• A framework for smart traffic management using heterogeneous data sources

      Georgakis, Panagiotis; Jones, Angelica Salas (University of Wolverhampton, 2020-03-31)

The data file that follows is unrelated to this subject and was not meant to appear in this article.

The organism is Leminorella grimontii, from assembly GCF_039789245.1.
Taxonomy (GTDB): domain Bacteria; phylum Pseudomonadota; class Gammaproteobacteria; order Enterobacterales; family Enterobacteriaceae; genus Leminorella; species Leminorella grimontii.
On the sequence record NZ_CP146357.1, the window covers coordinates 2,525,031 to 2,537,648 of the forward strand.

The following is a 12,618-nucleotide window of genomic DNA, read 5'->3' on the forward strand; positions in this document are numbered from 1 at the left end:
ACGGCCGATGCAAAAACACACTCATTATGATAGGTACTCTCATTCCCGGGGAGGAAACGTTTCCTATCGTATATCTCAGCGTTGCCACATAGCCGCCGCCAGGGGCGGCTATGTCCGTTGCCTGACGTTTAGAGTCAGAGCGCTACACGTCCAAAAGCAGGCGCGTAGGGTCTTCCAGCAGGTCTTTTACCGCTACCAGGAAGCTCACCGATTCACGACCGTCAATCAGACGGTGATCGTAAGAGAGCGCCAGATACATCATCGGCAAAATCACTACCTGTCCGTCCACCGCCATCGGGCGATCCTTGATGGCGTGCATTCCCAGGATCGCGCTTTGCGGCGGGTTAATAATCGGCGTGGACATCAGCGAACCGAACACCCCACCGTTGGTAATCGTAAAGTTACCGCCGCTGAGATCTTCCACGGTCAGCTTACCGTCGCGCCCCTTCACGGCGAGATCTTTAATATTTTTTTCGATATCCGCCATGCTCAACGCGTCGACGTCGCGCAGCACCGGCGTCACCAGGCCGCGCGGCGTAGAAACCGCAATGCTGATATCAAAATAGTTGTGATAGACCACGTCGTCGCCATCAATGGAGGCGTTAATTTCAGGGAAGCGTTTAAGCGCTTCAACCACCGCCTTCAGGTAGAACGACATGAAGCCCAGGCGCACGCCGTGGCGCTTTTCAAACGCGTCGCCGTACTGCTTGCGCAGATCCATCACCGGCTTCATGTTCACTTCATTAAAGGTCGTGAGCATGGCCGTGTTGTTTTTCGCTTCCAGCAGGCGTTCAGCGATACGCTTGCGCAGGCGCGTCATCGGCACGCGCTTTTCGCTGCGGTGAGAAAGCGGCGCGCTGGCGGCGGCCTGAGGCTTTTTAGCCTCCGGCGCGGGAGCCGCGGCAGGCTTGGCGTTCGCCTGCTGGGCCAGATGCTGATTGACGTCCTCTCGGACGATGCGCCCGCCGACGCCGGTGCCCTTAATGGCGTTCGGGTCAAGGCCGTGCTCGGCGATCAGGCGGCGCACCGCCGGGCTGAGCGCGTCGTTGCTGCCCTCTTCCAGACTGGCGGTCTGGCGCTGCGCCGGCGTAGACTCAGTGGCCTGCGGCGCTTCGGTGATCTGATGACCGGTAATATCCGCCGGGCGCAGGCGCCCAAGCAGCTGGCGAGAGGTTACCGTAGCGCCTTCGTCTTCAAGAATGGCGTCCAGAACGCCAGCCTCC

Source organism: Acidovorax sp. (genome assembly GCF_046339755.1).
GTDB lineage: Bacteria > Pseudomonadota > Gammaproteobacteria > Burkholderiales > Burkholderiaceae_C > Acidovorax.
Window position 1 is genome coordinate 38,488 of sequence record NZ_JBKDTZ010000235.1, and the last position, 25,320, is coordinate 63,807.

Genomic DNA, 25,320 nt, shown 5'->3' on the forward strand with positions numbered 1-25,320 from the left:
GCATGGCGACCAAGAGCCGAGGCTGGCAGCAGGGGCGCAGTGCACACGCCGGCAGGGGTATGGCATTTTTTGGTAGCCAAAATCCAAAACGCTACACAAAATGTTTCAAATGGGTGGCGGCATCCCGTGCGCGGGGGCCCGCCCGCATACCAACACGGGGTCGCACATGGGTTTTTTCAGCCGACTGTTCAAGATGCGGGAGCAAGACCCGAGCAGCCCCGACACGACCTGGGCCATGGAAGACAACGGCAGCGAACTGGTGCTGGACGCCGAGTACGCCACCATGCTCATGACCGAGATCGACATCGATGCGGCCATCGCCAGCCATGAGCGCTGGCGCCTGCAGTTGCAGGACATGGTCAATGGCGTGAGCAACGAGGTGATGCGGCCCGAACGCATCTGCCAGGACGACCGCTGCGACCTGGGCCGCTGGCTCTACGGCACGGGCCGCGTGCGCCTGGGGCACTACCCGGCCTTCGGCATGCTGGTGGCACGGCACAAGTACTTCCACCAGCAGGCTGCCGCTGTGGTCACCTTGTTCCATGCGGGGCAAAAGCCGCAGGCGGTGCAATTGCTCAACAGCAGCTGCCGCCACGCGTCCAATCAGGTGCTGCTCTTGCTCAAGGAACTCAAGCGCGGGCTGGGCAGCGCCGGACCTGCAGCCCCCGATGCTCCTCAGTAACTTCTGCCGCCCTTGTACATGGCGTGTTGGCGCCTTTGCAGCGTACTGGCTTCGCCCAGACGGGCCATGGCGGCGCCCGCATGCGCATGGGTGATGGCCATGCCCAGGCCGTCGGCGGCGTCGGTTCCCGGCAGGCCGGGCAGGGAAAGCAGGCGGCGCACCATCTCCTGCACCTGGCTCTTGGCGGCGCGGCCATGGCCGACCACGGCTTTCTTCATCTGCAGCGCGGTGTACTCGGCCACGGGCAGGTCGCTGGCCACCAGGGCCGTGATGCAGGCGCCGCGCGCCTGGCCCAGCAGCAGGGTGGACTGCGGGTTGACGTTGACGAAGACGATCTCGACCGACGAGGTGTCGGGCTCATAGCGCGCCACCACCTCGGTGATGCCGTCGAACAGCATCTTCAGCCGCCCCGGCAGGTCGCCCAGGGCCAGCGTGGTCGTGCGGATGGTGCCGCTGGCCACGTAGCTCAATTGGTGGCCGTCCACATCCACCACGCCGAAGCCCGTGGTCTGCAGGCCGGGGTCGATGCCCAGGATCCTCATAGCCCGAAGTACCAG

Traffic congestion constitutes a social, economic and environmental issue to modern cities as it can negatively impact travel times, fuel consumption and carbon emissions. Traffic forecasting and incident detection systems are fundamental areas of Intelligent Transportation Systems (ITS) that have been widely researched in the last decade. These systems provide real time information about traffic congestion and other unexpected incidents that can support traffic management agencies to activate strategies and notify users accordingly. However, existing techniques suffer from high false alarm rate and incorrect traffic measurements. In recent years, there has been an increasing interest in integrating different types of data sources to achieve higher precision in traffic forecasting and incident detection techniques. In fact, a considerable amount of literature has grown around the influence of integrating data from heterogeneous data sources into existing traffic management systems. This thesis presents a Smart Traffic Management framework for future cities. The proposed framework fusions different data sources and technologies to improve traffic prediction and incident detection systems. It is composed of two components: social media and simulator component. The social media component consists of a text classification algorithm to identify traffic related tweets. These traffic messages are then geolocated using Natural Language Processing (NLP) techniques. Finally, with the purpose of further analysing user emotions within the tweet, stress and relaxation strength detection is performed. The proposed text classification algorithm outperformed similar studies in the literature and demonstrated to be more accurate than other machine learning algorithms in the same dataset. Results from the stress and relaxation analysis detected a significant amount of stress in 40% of the tweets, while the other portion did not show any emotions associated with them. This information can potentially be used for policy making in transportation, to understand the users’ perception of the transportation network. The simulator component proposes an optimisation procedure for determining missing roundabouts and urban roads flow distribution using constrained optimisation. Existing imputation methodologies have been developed on straight section of highways and their applicability for more complex networks have not been validated. This task presented a solution for the unavailability of roadway sensors in specific parts of the network and was able to successfully predict the missing values with very low percentage error. The proposed imputation methodology can serve as an aid for existing traffic forecasting and incident detection methodologies, as well as for the development of more realistic simulation networks.